In our OT reading the Lord tells Moses to build a sanctuary in which He will dwell. Though God is present everywhere everywhere, He locates His saving presence in the tabernacle, where He has promised to be found. Today, He locates His blessings of salvation for you in the Word and Sacraments of His Church. The Lord speaks to Moses from the mercy seat, the place of the Commandments and the atonement--His Law and His Gospel-mercy. Today, God no longer speaks from Mount Sinai or between the cherubim of the ark. He has spoken in these last days by His Son (Heb 1:2), who came to fulfill the Law for us and atone for all our sin. God sets before His people the bread of His presence. Jesus is "the living bread that came down from heaven" (Jn 6:51). The lampstand serves both practical and symbolic functions, providing the only light in the dark sanctuary and representing the sacred order God established in the daily and weekly services of His house. No wonder "light" and "enlightenment" have come to describe His work among us through the Word we hear at His house, which enlightens our understanding of His ways.
The tabernacle is laid out according to the specifications God gave on the mountain. Worship is not spontaneous or haphazard but is carefully organized to honor the Creator, who set creation in order by carefully arranging space, boundaries, and the passage of time. Today, organized worship, patterned on God's Word and the life of our Savior, honors God's works of creation, redemption, and sanctification, by which He makes us His beloved people.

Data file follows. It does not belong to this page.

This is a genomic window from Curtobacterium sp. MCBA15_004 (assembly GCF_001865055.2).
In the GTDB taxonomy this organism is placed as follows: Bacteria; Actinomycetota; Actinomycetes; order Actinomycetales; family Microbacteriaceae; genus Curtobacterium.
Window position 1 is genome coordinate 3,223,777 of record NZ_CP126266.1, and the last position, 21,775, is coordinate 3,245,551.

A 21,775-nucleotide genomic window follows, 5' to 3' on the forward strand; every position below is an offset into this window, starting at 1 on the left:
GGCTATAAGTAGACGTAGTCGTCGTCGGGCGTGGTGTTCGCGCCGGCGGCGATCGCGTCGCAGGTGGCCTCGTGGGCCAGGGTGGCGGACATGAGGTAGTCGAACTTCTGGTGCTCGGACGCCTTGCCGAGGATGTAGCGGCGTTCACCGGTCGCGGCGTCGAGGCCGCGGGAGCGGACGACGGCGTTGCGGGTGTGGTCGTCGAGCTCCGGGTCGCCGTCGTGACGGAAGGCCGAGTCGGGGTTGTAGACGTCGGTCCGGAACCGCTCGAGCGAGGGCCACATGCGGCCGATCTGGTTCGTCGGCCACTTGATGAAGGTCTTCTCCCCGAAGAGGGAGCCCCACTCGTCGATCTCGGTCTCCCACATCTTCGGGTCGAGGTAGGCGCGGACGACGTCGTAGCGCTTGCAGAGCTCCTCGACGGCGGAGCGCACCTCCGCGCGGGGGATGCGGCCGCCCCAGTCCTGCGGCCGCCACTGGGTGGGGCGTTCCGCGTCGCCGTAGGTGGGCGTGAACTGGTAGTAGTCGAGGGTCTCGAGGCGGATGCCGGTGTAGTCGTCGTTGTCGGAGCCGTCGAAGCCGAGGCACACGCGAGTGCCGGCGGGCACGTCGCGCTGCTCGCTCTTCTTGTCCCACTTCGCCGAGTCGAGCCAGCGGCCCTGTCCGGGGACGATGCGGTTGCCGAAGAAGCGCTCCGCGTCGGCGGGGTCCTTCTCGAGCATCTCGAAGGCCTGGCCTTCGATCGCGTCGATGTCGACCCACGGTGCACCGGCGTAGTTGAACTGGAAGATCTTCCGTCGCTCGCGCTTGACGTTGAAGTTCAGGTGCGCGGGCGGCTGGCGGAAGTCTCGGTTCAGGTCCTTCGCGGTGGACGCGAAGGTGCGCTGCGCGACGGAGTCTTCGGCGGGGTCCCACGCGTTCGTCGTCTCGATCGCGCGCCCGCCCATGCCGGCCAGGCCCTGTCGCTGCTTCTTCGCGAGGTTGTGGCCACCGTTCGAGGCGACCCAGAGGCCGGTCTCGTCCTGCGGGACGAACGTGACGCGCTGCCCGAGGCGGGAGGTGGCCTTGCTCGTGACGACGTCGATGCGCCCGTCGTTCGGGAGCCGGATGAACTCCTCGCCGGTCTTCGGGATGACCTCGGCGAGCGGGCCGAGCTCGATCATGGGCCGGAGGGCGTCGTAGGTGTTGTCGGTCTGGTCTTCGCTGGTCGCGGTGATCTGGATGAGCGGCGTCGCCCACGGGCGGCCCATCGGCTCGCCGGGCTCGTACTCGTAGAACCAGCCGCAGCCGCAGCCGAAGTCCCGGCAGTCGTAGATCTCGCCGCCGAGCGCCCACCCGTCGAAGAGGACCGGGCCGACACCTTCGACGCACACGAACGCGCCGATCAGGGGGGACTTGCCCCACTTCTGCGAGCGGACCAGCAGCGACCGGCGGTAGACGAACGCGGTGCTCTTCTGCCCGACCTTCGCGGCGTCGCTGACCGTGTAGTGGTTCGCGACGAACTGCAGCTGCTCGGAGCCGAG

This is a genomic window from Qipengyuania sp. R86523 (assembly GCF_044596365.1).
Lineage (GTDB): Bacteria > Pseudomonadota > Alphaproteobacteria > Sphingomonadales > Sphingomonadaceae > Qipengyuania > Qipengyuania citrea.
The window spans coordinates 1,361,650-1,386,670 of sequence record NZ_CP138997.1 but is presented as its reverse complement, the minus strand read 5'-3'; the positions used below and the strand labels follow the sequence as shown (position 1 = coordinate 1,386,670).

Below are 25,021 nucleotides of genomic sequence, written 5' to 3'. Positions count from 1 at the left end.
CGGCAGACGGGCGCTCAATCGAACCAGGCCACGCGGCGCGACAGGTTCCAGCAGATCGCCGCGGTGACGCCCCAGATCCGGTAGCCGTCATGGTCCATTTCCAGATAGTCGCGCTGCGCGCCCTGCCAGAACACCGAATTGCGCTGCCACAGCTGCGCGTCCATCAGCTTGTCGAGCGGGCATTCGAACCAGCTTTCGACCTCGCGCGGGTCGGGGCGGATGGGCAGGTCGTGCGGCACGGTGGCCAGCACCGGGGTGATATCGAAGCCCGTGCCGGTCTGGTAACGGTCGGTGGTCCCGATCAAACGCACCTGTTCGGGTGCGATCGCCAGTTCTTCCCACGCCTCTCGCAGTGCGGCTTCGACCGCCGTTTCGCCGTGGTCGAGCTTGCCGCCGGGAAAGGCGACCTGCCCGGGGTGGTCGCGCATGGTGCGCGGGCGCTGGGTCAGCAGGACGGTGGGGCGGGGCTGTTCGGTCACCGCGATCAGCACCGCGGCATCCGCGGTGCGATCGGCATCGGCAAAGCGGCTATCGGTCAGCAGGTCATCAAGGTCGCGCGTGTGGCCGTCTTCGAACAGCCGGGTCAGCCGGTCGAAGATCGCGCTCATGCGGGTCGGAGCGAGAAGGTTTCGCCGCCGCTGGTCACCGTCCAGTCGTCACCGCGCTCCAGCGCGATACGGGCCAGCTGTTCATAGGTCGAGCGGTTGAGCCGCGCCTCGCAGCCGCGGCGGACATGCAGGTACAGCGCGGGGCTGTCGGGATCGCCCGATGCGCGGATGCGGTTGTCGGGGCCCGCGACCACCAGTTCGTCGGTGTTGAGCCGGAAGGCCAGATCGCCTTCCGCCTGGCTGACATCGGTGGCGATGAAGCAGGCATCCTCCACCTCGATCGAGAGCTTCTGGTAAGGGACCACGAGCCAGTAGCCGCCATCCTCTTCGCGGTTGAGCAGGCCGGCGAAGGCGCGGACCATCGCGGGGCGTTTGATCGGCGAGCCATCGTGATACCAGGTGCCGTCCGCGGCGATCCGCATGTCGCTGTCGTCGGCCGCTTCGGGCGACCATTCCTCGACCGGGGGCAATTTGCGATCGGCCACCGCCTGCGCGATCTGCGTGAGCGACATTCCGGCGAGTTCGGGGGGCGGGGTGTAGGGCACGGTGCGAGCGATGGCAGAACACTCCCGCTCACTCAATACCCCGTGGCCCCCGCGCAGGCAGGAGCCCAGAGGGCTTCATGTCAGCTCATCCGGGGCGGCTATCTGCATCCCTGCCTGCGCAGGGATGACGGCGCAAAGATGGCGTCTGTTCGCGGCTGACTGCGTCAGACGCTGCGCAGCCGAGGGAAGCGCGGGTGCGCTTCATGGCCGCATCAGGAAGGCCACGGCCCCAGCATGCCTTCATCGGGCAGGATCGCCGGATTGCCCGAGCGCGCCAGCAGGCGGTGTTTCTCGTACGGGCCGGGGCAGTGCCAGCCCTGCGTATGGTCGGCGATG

In our NT reading Paul requests prayer for his missionary work and obedience to what he has commanded them. We are called to listen to those whom God has given to teach and preach the pure Word. The Lord's faithfulness toward us is steadfast; He is an immovable rock. Through the Church (His Body) and her pastors, He will guard us against the attacks of the evil one, the devil, the Antichrist. Those who are idle are to be avoided and even denied fellowship in order that this might cause them to repent, amend their ways, and return to their fellow believers. Laziness is a serious sin against the God who created us and gave us talents and abilities. It is a sin against the Body of Christ, against our brothers and sisters in the Lord, to whom we have been joined and with whom we are to be co-workers. The good news is that this word of the condemning Law is not the last word. The Law shows us our need for the Savior from sin; the Gospel gives us that Savior. Paul concludes his Letter with a prayer for peace and, in his own hand, a blessing of grace. We should imitate Paul in his blessing. We should pray for peace for others, even for our enemies. We should bless, and not curse, even those we do not like, even those who do us harm. Our prayer for God's peace and grace in our lives is no mere wish. We do have peace with God and with one another through the blood of Christ; by the grace of our Lord, this is a peace that passes all understanding and remains steadfast regardless of external assaults by the devil.
Tomorrow's Bible In a Year Passage passage:Exodus 27-28; Philemon